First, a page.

Giving birth is often a stressful experience, even though most new mothers anticipate this milestone with joy.
Taking into account the overwhelming responsibilities, sleep deprivation and lack of sufficient “me-time’ involved, it is not shocking that many new mothers get depressed.
In fact, there is a term assigned to this phenomenon- baby blues.
Baby blues aren’t abnormal, but if the symptoms persist or worsen, you may be experiencing postpartum depression.
What is the difference between baby blues and postpartum depression?
All new mothers look forward to parenting with plenty of unfeigned bliss and fascination.
Yet, quite a large number of them rapidly sink into pregnancy anxiety, weariness, and even frequent bouts of weeping.
Mild depression and anxiety are rampant among new mothers and as earlier noted, are identified as baby blues.
Many ladies tend to experience these symptoms right after giving birth.
Baby blues are usually triggered by hormonal upheavals, stress, isolation, exhaustion, and insomnia. Still, these symptoms normally dissipate after the second week after childbirth.
On the other hand, postpartum depression is a much more serious issue that you cannot afford to ignore.
At the start, its symptoms are similar to those of baby blues. This includes mood swings, bouts of weeping, insomnia, despondency and irritability.
The only thing that differentiates baby blues and postpartum depression are that the latter’s symptoms are severe and prolonged.
New mothers often find themselves withdrawing from their spouses and experience difficulties in effectively bonding with their babies.
They also experience intense anxiety which impairs their sleep patterns.
Some can experience guilt, feelings of worthlessness, and usually begin to contemplate suicide.
These are all classic symptoms of postpartum depression.
How can you deal with postpartum depression?
Endeavor to securely attach yourself to your child.
Mothers require a secure emotional bond with their children as much as the child does.
Non-verbal bonding ensures your baby’s mind can be cohesive. It will also assist you by releasing “feel good” endorphin hormones, which will make you happy and content.
Mothers suffering from postpartum depression interact less with their babies.
Some can also be inconsistent in the manner they take care of their babies. Inconsistency greatly impairs the bonding process between the mother and the child.
A secure emotional attachment can be created when mothers respond suitably and consistently and cater to the babies’ emotional needs. This allows babies to recognize their mothers and respond well to the emotional signals they receive.
Reach out to others for help and support
We are all social beings.
Access to good social contact can alleviate stress much better than any other remedy.
In the distant past, new mothers obtained assistance from those around them in caring for themselves and their children.
However, in our contemporary world, new mothers often find themselves very isolated and craving for contact with supportive adults.
If you find yourself in such a scenario, here are some tips that can prove to be handy:
First, when you feel depressed, it is vital to remain connected with your loved ones, even if you prefer isolation. Isolating yourself will only worsen your postpartum depression.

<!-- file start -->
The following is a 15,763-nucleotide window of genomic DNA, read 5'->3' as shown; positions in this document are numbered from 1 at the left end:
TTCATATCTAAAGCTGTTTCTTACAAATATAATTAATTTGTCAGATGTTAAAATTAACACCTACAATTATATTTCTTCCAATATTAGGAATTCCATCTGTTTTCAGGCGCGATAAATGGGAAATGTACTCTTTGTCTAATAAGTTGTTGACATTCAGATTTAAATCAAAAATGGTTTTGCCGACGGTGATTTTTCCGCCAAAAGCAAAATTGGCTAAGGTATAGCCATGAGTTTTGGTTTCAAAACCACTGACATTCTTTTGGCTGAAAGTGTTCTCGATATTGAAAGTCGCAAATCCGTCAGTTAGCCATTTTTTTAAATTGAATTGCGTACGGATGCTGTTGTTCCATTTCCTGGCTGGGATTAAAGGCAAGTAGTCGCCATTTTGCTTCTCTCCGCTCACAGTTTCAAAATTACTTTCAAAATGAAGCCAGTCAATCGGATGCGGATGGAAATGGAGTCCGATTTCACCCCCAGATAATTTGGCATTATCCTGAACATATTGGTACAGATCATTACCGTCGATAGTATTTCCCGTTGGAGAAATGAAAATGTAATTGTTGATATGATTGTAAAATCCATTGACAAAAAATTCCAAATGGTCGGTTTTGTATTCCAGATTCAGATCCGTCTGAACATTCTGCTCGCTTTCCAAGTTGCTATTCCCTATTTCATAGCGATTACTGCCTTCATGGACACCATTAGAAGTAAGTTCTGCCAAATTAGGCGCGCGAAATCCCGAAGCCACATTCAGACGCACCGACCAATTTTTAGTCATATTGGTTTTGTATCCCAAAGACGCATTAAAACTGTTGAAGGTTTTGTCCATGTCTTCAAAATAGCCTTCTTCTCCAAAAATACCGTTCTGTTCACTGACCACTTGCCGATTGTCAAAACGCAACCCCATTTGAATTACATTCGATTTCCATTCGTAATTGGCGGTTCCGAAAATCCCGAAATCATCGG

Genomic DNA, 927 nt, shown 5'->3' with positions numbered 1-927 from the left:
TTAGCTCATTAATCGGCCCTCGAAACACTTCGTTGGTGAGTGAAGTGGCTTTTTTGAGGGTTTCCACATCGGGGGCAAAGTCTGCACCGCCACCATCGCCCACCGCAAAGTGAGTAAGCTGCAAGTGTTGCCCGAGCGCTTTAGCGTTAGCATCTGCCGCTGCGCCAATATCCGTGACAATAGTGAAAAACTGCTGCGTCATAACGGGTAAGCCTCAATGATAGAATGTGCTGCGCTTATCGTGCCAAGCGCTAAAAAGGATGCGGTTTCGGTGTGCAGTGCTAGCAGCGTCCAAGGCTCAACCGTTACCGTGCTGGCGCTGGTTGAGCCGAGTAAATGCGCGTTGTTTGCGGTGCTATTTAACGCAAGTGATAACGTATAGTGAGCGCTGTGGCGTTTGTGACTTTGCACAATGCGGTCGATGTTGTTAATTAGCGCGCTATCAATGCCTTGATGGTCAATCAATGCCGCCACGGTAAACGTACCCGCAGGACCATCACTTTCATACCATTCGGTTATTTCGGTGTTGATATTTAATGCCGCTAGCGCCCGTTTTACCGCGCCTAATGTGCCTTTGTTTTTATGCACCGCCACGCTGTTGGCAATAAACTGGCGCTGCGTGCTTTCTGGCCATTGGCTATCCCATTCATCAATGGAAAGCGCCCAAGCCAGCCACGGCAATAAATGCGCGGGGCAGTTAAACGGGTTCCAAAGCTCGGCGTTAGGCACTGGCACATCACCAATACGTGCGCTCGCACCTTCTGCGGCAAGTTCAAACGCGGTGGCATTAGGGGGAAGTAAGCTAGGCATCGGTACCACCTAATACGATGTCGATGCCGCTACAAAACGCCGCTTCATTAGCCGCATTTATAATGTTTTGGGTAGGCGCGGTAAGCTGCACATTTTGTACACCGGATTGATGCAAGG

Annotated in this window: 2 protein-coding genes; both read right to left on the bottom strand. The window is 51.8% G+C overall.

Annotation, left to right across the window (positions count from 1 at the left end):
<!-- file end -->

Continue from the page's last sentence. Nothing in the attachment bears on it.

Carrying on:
Secondly, don’t keep your feelings inside. In addition to caring for you and your baby, your loved ones can lend a caring ear to your concerns. Always be open about your feelings, both good and bad to someone who cares and will listen to you without being judgmental.
Finally, you can reach out to other ladies experiencing the same issues.
It can be extremely reassuring to listen to other new mothers talk about their concerns and insecurities.
Try to reach out to support groups for new mothers that operate in your area.
Find sufficient time to take good care of yourself
To efficiently manage postpartum depression, make a point to take care of yourself both mentally and physically.
You can adopt the following simplistic lifestyle changes that can help:
To begin, go easy on the household chores and focus on your needs and those of your child.
Research shows exercise can be an excellent cure for depression. Still, don’t overdo. Leisurely walks around the neighborhood or even stretching, yoga or pilates workouts can be ideal.
You can engage in mindfulness meditation, which will calm and revitalize you.
Poor sleep worsens depression. Ensure you get adequate sleep, even if it means enlisting the assistance of your loved ones to cover for you while you rest.
Set aside quality “‘me-time” in your routine for relaxation purposes. Indulge in little luxuries like bubble baths or massages every now and then.
Finally, it is important to note that what you eat influences your mood and even the quality of your breast milk. So, ensure you eat healthily.
As you can see, there are many feasible ways of conquering postpartum depression.
By paying heed to these tips, you will be able to rise above it.
Susy Richards is a lovely mother of 3 girls (3 years, 4 years and 5) and a simple woman who is ready to share her priceless experience with other mommies around the world. She is an Advanced Practice Provider who passed birth doula and postpartum doula courses at Childbirth International in 2013. Susy is passionate about providing holistic care and is involved in pregnancy research currently publishing her articles concerning pregnancy on site rocketparents.com